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How much execution time is left?

P: n/a
I'm using set_time_limit() to set maximum execution time. Is there a
way to check how much time is left at any time during the execution
itself?
Feb 8 '08 #1
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6 Replies


P: n/a
Mikhail Kovalev wrote:
I'm using set_time_limit() to set maximum execution time. Is there a
way to check how much time is left at any time during the execution
itself?
Use time() or microtime() at the beginning of the script and store the
value. Later, call it again and substract the start time, you'll get the
elapsed time. Another substraction of the time limit by the elapsed time
will give you the remaining time.

-thib´
Feb 9 '08 #2

P: n/a
thib´ wrote:
Mikhail Kovalev wrote:
>I'm using set_time_limit() to set maximum execution time. Is there a
way to check how much time is left at any time during the execution
itself?

Use time() or microtime() at the beginning of the script and store the
value. Later, call it again and substract the start time, you'll get the
elapsed time. Another substraction of the time limit by the elapsed time
will give you the remaining time.

-thib´
Not true.

set_time_limit is the limit for execution time. time() or microtime()
is real time. A huge difference.

For instance - say you have a time limit of 30 seconds. One second into
your script, a high priority process gets invoked and runs for two minutes.

You still have about 29 seconds left left on your script, but the time()
or microtime() function says you're 1 minute, 31 seconds over.

An extreme example, I know. But it gets the point across.

So no, there is no way to tell how much time is left.

--
==================
Remove the "x" from my email address
Jerry Stuckle
JDS Computer Training Corp.
js*******@attglobal.net
==================

Feb 9 '08 #3

P: n/a
..oO(thib´)
>Mikhail Kovalev wrote:
>I'm using set_time_limit() to set maximum execution time. Is there a
way to check how much time is left at any time during the execution
itself?

Use time() or microtime() at the beginning of the script and store the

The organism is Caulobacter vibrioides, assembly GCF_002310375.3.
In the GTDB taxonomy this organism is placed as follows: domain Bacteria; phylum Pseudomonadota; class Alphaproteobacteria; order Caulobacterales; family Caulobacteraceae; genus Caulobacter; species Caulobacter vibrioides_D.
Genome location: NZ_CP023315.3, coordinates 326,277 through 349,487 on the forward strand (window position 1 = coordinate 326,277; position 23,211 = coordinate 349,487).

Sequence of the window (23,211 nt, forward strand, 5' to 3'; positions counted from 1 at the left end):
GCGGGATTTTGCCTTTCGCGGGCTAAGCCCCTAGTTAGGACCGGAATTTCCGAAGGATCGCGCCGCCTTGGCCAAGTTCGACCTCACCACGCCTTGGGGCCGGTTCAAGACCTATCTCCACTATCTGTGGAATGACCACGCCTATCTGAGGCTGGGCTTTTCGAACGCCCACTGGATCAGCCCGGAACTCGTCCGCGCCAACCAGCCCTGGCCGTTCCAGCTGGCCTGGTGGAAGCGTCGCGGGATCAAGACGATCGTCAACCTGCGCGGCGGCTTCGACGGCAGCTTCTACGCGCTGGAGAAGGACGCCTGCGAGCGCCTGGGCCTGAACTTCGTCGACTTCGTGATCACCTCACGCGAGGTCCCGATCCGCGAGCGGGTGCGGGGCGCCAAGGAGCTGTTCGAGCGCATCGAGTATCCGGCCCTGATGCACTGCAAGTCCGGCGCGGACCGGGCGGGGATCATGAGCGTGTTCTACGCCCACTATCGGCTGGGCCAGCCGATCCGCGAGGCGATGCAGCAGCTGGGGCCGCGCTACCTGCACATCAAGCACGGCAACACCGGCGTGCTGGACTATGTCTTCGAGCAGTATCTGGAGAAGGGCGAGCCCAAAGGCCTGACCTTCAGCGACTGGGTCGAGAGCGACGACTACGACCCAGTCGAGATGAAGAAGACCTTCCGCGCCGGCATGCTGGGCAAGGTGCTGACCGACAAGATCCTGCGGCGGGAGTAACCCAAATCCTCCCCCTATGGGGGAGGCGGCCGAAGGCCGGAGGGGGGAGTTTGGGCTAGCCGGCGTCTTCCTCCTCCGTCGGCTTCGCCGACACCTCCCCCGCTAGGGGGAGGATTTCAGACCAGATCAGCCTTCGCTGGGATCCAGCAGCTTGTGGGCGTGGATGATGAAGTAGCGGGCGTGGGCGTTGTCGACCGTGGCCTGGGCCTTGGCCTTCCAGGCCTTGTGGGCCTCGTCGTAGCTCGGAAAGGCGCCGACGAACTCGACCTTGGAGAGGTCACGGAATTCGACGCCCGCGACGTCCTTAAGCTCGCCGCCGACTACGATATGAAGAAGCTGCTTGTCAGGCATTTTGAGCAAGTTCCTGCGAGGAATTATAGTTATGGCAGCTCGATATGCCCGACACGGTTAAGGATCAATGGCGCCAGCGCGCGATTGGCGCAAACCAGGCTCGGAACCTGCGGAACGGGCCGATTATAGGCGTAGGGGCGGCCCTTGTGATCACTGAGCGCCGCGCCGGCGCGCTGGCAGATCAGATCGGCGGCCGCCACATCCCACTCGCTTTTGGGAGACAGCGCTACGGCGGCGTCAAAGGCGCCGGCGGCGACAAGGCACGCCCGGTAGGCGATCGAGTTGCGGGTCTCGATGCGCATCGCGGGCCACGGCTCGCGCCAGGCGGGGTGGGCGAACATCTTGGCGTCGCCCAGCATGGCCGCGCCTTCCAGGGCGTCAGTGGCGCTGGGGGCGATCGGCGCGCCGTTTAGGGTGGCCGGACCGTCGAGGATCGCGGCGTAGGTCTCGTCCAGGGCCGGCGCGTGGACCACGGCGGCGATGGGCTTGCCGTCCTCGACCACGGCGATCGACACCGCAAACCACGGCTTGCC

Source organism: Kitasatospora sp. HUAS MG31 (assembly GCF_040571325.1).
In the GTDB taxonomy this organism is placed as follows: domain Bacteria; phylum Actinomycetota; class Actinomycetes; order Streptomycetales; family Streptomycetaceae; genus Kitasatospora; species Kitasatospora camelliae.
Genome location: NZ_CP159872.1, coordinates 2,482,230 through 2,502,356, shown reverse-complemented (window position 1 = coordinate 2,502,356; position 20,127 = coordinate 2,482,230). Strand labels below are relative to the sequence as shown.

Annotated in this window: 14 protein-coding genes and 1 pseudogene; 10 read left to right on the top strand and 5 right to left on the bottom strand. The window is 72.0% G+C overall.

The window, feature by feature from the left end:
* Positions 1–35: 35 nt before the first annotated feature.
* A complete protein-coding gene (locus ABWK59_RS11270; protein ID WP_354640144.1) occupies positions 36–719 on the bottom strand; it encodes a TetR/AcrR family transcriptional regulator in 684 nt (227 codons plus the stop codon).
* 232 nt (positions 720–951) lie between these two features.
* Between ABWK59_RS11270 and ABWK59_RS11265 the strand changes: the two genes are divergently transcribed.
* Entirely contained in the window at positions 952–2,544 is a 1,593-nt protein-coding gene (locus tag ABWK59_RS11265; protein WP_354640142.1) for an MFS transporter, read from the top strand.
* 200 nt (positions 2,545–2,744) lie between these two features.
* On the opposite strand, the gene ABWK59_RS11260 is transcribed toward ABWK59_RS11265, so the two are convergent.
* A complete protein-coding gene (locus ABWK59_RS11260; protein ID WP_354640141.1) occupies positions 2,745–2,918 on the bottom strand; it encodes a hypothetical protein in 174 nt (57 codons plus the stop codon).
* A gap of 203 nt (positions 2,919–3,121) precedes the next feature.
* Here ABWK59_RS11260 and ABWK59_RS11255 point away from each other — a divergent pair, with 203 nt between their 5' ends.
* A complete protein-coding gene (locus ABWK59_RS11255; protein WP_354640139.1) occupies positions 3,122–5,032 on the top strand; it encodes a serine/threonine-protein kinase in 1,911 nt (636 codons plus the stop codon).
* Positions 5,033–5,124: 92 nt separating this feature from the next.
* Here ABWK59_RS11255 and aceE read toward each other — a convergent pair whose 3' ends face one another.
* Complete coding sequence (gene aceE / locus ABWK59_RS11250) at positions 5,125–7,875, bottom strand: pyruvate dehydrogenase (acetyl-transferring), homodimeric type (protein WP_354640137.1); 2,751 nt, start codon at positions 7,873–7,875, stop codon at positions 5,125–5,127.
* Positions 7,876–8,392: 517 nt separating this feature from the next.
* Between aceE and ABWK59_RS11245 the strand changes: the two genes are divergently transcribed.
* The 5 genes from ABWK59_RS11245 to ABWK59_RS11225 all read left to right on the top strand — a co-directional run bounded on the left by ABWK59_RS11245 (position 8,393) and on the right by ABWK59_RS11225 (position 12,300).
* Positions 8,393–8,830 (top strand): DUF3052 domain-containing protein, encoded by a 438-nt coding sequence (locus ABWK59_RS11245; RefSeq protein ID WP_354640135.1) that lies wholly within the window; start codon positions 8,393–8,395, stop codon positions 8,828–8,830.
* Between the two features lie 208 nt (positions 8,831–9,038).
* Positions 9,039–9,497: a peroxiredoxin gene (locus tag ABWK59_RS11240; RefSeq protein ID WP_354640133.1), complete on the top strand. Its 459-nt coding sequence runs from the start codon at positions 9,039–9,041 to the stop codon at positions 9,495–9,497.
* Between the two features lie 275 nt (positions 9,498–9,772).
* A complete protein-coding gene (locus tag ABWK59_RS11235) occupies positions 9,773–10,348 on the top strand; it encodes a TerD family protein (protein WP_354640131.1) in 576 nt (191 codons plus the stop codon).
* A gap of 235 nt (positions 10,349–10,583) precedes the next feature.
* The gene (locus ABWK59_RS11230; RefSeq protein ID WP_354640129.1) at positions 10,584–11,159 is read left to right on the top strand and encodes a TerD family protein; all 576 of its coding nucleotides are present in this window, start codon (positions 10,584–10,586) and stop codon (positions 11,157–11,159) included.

value. Later, call it again and substract the start time, you'll get the
elapsed time. Another substraction of the time limit by the elapsed time
will give you the remaining time.
This won't work. In addition to Jerry's example a quote from the manual:

| Note: The set_time_limit() function and the configuration directive
| max_execution_time only affect the execution time of the script
| itself. Any time spent on activity that happens outside the execution
| of the script such as system calls using system(), stream operations,
| database queries, etc. is not included when determining the maximum
| time that the script has been running.

Micha
Feb 9 '08 #4

P: n/a
Rob
On Feb 9, 3:42*pm, Michael Fesser <neti...@gmx.dewrote:
.oO(thib´)
Mikhail Kovalev wrote:
I'm using set_time_limit() to set maximum execution time. Is there a
way to check how much time is left at any time during the execution
itself?
Use time() or microtime() at the beginning of the script and store the
value. Later, call it again and substract the start time, you'll get the
elapsed time. Another substraction of the time limit by the elapsed time
will give you the remaining time.

This won't work. In addition to Jerry's example a quote from the manual:

| Note: The set_time_limit() function and the configuration directive
| max_execution_time only affect the execution time of the script
| itself. Any time spent on activity that happens outside the execution
| of the script such as system calls using system(), stream operations,
| database queries, etc. is not included when determining the maximum
| time that the script has been running.

Micha
True, but in general terms, Thib's solution should work - unless
Mikhail knows beforehand that there will be a lot of non-PHP
processing going on, i.e. file transfers.

Rob.
Feb 11 '08 #5

P: n/a
Michael Fesser wrote:
.oO(thib´)
>Mikhail Kovalev wrote:
>>I'm using set_time_limit() to set maximum execution time. Is there a
way to check how much time is left at any time during the execution
itself?
Use time() or microtime() at the beginning of the script and store the
value. Later, call it again and substract the start time, you'll get the
elapsed time. Another substraction of the time limit by the elapsed time
will give you the remaining time.

This won't work. In addition to Jerry's example a quote from the manual:

| Note: The set_time_limit() function and the configuration directive
| max_execution_time only affect the execution time of the script
| itself. Any time spent on activity that happens outside the execution
| of the script such as system calls using system(), stream operations,
| database queries, etc. is not included when determining the maximum
| time that the script has been running.

Micha
Good to know, thanks.

So, a not absolutely reliable way would be to stop the counter before every
'heavy' instruction and restart it again just after it, right?
I've seen some tiny handy "stopwatch" functions that could make the job
without too much complications.

Anyway, is it really worth it, Mikhail?

-thib´
Feb 13 '08 #6

P: n/a
There is a system resource call where PHP will admit how much system
time and user time has been used.

If you use lots of sleeps, freads, and cURLs, etc, you use very little
system time.

I have executed scripts on Godaddy websites [default CPU time 30
seconds] which are heavily waited, but the scripts are still
terminated after 15-20 minutes. I guess there is a dead-mans-handle.

Feb 19 '08 #7

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